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I have a python application that uses twisted framework.

I make use of value stored in the pidfile generated by twistd. A launcher script checks for it's presence and will not spawn a daemon process if the pidfile already exists.

However, twistd does not remove the .pidfile when it gets SIGKILL signal. That makes the launcher script think that the daemon is already running.

I realize the proper way to stop the daemon would be to use SIGTERM signal, but the problem is that when user who started the daemon logs out, the daemon never gets a SIGTERM signal, so apparently it's killed with SIGKILL. That means once a user logs out, he will never be able to start the daemon again, because the pidfile still exists.

Is there any way I could make that file disappear in such situations?

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2 Answers 2

From the signal(2) man page:

The signals SIGKILL and SIGSTOP cannot be caught or ignored.

So there is no way the process can run any cleanup code in response to that signal. Usually you only use SIGKILL to terminate a process that doesn't exit in response to SIGTERM (which can be caught).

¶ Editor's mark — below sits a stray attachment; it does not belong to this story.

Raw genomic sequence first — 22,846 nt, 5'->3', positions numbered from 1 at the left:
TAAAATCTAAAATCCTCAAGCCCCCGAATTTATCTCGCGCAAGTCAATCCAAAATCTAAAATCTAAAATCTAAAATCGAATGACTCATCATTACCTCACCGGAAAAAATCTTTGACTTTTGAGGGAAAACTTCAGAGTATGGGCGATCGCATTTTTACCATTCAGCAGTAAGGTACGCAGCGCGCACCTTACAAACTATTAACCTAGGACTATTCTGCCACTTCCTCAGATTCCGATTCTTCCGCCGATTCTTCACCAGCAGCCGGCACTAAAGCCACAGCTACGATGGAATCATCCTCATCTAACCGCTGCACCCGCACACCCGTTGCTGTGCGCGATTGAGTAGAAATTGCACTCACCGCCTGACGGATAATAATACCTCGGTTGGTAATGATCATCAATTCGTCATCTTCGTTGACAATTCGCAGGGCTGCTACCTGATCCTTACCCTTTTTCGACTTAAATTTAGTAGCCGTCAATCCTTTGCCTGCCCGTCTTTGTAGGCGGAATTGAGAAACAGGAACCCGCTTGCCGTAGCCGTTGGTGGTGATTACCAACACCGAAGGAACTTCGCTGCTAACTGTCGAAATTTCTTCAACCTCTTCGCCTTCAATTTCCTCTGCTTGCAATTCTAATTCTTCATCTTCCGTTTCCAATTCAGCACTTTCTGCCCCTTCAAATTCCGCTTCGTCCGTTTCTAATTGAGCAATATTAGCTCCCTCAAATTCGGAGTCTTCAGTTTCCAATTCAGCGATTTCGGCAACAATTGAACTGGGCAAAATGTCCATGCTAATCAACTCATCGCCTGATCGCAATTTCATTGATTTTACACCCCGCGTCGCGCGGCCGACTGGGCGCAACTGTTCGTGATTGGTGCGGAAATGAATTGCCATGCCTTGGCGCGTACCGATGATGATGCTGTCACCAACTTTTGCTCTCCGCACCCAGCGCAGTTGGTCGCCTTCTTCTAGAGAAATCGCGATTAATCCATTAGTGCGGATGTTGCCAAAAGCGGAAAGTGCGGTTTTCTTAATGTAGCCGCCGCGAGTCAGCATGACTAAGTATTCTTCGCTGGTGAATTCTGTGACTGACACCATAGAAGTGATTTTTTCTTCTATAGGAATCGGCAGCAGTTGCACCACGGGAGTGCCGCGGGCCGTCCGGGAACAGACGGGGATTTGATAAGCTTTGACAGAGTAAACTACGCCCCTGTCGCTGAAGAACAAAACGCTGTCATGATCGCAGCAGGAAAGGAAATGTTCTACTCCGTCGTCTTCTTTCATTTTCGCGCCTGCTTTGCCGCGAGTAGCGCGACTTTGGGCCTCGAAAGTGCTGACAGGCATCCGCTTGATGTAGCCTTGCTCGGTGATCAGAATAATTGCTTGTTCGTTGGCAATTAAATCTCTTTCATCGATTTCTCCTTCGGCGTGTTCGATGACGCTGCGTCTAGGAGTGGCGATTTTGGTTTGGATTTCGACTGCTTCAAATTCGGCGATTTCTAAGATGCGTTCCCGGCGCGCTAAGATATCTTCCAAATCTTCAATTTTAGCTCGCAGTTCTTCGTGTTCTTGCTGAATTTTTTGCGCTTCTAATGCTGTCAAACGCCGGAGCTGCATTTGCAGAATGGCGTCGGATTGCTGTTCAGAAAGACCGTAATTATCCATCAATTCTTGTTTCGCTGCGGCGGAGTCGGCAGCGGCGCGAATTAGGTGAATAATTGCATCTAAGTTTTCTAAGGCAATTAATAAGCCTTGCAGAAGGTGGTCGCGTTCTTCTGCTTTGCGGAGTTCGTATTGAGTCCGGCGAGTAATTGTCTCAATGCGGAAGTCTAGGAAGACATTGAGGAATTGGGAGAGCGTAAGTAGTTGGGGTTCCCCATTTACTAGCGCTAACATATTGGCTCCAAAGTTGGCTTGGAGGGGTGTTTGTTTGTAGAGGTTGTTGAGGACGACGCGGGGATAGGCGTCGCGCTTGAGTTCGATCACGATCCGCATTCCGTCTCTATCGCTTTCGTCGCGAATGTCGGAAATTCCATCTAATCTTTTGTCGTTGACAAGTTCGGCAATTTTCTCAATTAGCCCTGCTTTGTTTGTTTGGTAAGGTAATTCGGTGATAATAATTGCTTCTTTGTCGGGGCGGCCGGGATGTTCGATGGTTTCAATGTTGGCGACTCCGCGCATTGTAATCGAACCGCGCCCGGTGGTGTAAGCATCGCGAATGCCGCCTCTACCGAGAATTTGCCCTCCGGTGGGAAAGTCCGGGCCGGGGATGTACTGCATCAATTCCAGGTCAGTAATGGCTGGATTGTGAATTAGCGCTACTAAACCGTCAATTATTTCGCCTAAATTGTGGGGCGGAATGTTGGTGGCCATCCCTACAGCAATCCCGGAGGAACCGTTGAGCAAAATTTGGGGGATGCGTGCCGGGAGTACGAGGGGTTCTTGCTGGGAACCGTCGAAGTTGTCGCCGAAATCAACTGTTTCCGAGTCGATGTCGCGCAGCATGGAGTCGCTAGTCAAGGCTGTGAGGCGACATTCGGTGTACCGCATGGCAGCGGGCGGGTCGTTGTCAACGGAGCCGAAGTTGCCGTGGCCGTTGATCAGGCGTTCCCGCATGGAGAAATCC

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Thank you for your answer, this seems quite logical. Yet that makes me wonder why - when a user logs out - a SIGTERM is no sent to that twisted daemon, instead a SIGKILL is used? –  rafalcieslak Nov 9 '12 at 13:11
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When a user logs out of what? –  Jean-Paul Calderone Nov 9 '12 at 15:15
    
@Jean-PaulCalderone: To be exact, my twistd daemon is started as a dbus service. I've read that dbus terminates all services when it shuts down, yet my twistd daemon receives a SIGKILL instead. –  rafalcieslak Nov 13 '12 at 15:56
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You could change your launcher (or wrap it up in another launcher) and remove the pid file before trying to restart twistd.

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This is what I do currently. If the file is present, but the daemon is not responding, the launcher tries killing the given pid, and then I removing the file. However, there is no way to distinguish whether the daemon is running (yet e.g. hung) or if it was killed, as in both cases the pidfile is present. And the point is that if it got killed (maybe even in a previous session), I cannot try killing that pid, because it can possibly be a completly other new process. –  rafalcieslak Nov 9 '12 at 15:42
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